NASSAU COUNTY, New York — It sounds like something out of a slick sci-fi movie:
A gun is fired. No one wants to call police. But, somehow, they know the moment it happens, and are at the scene almost immediately.
It’s called ShotSpotter. Police departments nationwide have spent millions on the technology that some say has slashed gun violence, making dangerous streets safe one more.
Dallas and Fort Worth have both looked into the system. News 8 traveled to Long Island, New York, to see if it’s worth the price tag.
Bishop R.W. Harris prayed for dozens of crime victims over the years at pastor of Grace Cathedral International in southern Long Island, in the Uniondale community. One person was killed down the street from his own home.
“I heard the shots when they actually went off,” Harris said.
Patrick Ryder is a Detective Sergeant with the Nassau County Police Department. “We kind of like were not looking close enough at the problem, and the neighborhood gave up on us," he said. "They didn’t call.”
Then, two years ago, the Nassau County Police Department purchased ShotSpotter. The gunshot detection system was installed to monitor a few square miles in the Uniondale/Roosevelt area.
When gunshots are fired, dozens of sensors perched on poles and buildings detect the sound, and use GPS to triangulate a location.
Within seconds, the information is sent to a dispatch computer.
In 2009, the system saved a man found bleeding to death when police arrived. He had been involved in a shootout, and no one called 911.
In another case, ShotSpotter alerted officers to a gang member firing at a rival gang’s car.
“Several arrests were made with handguns recovered,” said NCPD Det. Thomas Kelly. Would someone have been killed without the ShotSpotter technology? "Absolutely," he said.
“It’s also an investment in the safety of our police officers,” added NCPD Second Deputy Commissioner Bill Flanagan.
The Nassau County Police Department is one of more than 60 agencies nationwide using the system.
In North Texas, Dallas signed a contract for a small pilot project. For more than two years, however, the details could not be worked out. Last month, ShotSpotter decided to cancel plans for the pilot.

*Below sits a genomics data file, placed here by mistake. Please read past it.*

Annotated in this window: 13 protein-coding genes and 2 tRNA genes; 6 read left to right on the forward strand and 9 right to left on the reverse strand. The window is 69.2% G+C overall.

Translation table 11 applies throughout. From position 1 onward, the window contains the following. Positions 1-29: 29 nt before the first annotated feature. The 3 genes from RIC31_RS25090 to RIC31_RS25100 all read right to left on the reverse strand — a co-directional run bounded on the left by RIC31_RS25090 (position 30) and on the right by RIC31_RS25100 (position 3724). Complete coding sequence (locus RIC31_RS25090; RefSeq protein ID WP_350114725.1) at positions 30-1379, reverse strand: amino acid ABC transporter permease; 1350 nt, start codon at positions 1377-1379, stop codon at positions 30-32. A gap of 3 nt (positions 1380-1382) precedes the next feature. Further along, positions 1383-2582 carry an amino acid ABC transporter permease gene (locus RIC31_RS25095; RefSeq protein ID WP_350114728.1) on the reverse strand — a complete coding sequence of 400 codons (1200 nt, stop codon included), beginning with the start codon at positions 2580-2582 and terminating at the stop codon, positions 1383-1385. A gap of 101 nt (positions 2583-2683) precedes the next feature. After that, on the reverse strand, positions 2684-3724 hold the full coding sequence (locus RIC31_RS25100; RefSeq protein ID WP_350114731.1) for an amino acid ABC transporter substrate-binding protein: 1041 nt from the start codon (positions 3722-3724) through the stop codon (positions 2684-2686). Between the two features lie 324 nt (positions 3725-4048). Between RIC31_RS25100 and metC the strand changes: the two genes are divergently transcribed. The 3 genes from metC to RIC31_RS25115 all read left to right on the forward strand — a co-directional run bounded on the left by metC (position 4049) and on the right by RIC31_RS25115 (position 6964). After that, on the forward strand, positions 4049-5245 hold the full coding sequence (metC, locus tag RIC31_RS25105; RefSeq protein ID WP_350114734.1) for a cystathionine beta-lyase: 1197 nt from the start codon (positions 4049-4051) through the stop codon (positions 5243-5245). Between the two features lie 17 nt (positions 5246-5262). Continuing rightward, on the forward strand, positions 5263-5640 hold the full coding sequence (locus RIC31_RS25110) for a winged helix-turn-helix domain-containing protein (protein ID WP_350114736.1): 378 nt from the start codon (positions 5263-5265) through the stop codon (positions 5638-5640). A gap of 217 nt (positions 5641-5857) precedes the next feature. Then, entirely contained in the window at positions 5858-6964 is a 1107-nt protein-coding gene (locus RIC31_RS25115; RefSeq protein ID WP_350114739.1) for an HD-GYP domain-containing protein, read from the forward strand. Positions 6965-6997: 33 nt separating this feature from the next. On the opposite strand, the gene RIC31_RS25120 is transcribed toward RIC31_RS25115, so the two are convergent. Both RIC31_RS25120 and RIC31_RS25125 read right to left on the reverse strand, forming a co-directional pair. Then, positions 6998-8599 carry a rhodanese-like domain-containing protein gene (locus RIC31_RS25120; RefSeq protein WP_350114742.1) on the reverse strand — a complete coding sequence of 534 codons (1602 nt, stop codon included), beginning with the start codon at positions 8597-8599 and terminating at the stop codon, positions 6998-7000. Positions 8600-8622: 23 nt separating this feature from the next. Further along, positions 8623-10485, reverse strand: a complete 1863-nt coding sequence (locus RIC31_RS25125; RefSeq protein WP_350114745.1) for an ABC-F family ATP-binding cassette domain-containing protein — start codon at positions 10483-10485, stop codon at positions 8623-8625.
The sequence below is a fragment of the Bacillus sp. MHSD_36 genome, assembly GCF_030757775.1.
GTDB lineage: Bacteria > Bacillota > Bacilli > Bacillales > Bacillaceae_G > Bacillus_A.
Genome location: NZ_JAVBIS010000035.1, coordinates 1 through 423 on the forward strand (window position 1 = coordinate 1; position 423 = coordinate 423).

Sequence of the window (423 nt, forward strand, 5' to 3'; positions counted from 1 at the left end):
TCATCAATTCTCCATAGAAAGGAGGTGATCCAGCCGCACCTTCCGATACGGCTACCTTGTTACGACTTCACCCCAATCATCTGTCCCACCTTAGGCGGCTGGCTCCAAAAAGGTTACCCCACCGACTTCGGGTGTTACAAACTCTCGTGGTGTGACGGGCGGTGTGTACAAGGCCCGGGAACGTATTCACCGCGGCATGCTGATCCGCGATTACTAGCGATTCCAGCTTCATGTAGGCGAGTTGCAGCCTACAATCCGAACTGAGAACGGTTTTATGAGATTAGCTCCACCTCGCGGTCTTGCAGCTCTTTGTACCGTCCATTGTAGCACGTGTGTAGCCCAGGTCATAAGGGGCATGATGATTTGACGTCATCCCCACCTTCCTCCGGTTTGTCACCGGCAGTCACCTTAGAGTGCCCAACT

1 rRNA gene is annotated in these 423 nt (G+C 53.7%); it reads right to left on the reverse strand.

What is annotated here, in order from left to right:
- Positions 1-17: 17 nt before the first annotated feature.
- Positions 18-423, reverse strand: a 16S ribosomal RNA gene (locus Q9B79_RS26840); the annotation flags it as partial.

In a letter, the Dallas Police Department said it may consider a newer ShotSpotter product, ShotSpotter Flex. Fort Worth is also in the early stages of looking at the system.
“The thing that we’re looking at for ShotSpotter is being able to locate some surveillance video along with the system, so not only will we be able to identify certain areas where gunshots are being fired from, but also have the video to match that, hopefully to identify suspects a lot quicker,” Henderson said.
ShotSpotter Flex costs $40-60,000 a year per square mile. Unlike the previous version of ShotSpotter, purchased by Nassau County, departments do not have to buy the equipment from SST Inc., the company that offers the ShotSpotter products. SST maintains ownership of the hardware.
“Our main concern right now is the cost,” said Maj. Paul Henderson of the Fort Worth Police Department.
CSG Analysis published a study on ShotSpotter this year. CSJ co-owner David Henderson participated in conducting the study. "The agencies we interviewed, every one of them said that their biggest complaint was false positives," he said.
Departments can, however, "teach" the system by reclassifying each sound. As a result, commanders in early adopter departments like Minneapolis, San Francisco, and Nassau County tell News 8 that false-positives are no longer a problem.
The ShotSpotter Flex product now also offers a separate gunshot-sound screening service to dispatch centers.
In Nassau County, gun violence in the ShotSpotter zone was down more than 90 percent in the first quarter of 2011.
"Now, potential perpetrators are aware that when they do fire a gun, there’s going to be almost an immediate response," said Bishop Harris.
The technology has created a trust, leaders say, that was not there before.
That relationship might have been slowly built, over time, without the technology. But Bishop Harris’ community could not afford to wait.